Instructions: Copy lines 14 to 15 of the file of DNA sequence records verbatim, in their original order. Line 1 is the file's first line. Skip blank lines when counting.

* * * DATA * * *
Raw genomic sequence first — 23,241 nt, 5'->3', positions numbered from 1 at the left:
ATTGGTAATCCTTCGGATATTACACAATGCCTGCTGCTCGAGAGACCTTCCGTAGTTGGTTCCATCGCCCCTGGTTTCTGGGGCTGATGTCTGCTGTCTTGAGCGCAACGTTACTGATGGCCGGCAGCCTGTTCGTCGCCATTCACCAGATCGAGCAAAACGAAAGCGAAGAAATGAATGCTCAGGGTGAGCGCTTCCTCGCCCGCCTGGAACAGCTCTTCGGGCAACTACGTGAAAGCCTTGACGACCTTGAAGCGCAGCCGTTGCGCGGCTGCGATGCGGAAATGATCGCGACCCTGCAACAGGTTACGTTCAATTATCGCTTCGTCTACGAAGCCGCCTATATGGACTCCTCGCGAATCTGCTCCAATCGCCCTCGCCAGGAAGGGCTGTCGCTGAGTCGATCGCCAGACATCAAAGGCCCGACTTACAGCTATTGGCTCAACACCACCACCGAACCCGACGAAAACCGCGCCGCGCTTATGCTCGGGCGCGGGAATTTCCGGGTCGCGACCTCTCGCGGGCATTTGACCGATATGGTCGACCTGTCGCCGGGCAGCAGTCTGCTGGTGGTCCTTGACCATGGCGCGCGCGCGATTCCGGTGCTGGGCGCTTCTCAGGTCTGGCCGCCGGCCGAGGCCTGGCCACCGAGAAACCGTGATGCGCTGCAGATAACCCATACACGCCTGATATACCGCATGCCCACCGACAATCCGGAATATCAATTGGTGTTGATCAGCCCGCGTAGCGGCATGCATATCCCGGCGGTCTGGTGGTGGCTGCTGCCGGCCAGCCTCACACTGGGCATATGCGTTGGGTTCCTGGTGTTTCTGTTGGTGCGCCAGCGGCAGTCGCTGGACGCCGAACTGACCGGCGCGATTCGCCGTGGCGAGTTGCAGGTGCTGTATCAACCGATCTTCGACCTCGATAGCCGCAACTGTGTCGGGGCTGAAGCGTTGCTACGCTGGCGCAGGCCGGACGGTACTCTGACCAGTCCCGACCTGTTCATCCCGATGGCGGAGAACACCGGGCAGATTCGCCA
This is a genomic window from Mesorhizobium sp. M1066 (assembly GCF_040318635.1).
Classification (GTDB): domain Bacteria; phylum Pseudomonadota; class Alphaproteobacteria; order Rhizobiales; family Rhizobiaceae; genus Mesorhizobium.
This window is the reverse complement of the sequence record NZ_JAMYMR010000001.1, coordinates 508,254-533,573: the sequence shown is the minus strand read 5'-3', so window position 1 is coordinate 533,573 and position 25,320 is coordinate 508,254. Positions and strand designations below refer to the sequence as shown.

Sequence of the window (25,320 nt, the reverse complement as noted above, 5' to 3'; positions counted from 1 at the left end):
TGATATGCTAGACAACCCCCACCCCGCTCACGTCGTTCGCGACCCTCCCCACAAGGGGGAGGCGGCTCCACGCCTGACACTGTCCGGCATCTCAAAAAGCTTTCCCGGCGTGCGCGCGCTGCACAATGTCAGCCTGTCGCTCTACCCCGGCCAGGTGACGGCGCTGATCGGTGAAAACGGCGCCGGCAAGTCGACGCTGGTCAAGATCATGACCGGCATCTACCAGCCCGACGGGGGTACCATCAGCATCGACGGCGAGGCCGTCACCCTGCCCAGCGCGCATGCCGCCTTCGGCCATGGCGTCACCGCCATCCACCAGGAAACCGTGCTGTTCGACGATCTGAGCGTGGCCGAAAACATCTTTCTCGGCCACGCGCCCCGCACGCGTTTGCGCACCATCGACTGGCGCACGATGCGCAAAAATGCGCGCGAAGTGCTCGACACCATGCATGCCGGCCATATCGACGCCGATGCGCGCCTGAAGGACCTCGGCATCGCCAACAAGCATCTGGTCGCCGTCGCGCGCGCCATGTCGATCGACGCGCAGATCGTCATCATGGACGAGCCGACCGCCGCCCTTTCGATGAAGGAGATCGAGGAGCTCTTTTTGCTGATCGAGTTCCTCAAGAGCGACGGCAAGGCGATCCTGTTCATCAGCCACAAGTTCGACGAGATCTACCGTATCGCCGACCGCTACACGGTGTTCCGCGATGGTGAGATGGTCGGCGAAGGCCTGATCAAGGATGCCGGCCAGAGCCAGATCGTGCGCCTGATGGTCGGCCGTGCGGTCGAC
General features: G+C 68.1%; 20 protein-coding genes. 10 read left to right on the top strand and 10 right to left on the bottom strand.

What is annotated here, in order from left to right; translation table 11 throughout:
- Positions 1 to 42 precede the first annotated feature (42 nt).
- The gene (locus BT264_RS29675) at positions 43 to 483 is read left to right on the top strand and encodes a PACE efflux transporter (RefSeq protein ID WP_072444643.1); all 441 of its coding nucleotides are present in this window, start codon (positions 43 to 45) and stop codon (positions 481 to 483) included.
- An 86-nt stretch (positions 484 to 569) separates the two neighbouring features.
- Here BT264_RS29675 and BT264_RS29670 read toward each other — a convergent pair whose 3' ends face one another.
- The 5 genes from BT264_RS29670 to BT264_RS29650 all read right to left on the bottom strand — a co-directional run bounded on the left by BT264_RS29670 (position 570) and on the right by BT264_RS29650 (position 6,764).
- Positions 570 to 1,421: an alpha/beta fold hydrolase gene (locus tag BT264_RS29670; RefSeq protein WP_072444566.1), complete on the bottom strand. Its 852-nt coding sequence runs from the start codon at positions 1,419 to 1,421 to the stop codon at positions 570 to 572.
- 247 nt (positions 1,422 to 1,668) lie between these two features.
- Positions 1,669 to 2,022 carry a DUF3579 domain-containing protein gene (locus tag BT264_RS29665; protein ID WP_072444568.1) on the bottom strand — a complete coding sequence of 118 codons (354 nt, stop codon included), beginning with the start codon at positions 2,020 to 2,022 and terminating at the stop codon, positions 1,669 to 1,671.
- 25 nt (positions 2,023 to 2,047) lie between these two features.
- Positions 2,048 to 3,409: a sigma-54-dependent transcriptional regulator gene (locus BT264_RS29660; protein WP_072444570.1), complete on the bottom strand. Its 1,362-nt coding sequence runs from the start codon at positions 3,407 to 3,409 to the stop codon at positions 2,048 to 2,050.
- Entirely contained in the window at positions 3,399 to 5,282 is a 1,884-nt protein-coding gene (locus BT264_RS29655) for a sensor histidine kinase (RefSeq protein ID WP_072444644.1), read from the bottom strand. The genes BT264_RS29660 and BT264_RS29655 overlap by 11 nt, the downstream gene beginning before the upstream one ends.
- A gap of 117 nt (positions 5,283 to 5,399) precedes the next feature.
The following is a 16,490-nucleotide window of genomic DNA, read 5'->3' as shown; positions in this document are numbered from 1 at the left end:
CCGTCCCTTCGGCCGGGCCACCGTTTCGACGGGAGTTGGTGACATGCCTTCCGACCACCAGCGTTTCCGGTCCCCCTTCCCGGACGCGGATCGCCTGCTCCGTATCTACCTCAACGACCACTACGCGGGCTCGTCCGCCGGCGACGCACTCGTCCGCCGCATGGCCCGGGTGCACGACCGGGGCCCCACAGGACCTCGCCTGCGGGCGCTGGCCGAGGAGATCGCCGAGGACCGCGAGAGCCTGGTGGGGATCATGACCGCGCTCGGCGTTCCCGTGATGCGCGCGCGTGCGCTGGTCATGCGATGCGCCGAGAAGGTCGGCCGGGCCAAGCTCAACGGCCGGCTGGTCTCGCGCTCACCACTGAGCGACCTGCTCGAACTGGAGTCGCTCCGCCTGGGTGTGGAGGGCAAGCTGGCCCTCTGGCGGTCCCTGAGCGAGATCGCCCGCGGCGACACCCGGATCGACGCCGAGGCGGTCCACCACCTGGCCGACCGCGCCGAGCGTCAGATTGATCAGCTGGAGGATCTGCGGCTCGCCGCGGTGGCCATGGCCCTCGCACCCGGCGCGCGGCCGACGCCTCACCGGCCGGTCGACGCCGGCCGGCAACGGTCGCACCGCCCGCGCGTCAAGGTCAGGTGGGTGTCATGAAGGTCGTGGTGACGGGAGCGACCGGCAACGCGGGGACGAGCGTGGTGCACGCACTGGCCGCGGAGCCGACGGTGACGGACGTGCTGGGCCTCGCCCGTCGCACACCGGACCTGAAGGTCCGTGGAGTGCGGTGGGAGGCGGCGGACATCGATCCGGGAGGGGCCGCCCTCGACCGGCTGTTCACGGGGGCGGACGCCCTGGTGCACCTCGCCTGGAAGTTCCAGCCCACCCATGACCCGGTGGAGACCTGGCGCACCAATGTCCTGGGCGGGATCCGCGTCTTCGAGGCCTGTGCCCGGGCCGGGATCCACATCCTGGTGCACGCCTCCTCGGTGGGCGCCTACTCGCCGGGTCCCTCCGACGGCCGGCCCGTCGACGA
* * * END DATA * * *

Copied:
- The 5 genes from BT264_RS29670 to BT264_RS29650 all read right to left on the bottom strand — a co-directional run bounded on the left by BT264_RS29670 (position 570) and on the right by BT264_RS29650 (position 6,764).
- Positions 570 to 1,421: an alpha/beta fold hydrolase gene (locus tag BT264_RS29670; RefSeq protein WP_072444566.1), complete on the bottom strand. Its 852-nt coding sequence runs from the start codon at positions 1,419 to 1,421 to the stop codon at positions 570 to 572.